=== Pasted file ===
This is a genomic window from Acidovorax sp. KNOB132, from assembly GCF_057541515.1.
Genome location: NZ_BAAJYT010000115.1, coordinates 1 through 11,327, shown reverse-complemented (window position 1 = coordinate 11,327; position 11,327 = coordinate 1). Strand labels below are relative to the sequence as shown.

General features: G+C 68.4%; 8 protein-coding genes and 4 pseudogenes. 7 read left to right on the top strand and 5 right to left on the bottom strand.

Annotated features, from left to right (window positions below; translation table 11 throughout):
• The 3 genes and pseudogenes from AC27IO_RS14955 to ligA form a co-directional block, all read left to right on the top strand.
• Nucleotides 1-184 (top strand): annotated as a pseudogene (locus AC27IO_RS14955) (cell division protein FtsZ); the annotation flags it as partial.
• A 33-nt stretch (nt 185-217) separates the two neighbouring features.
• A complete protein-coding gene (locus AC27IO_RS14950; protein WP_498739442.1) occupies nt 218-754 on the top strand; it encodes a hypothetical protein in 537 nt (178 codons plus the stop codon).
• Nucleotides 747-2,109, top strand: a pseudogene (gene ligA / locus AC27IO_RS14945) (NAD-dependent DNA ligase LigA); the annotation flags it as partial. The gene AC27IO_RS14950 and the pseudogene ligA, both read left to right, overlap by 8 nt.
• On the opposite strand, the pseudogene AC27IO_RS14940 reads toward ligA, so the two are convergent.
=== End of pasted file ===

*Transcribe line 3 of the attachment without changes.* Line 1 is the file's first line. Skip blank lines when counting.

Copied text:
General features: G+C 68.4%; 8 protein-coding genes and 4 pseudogenes. 7 read left to right on the top strand and 5 right to left on the bottom strand.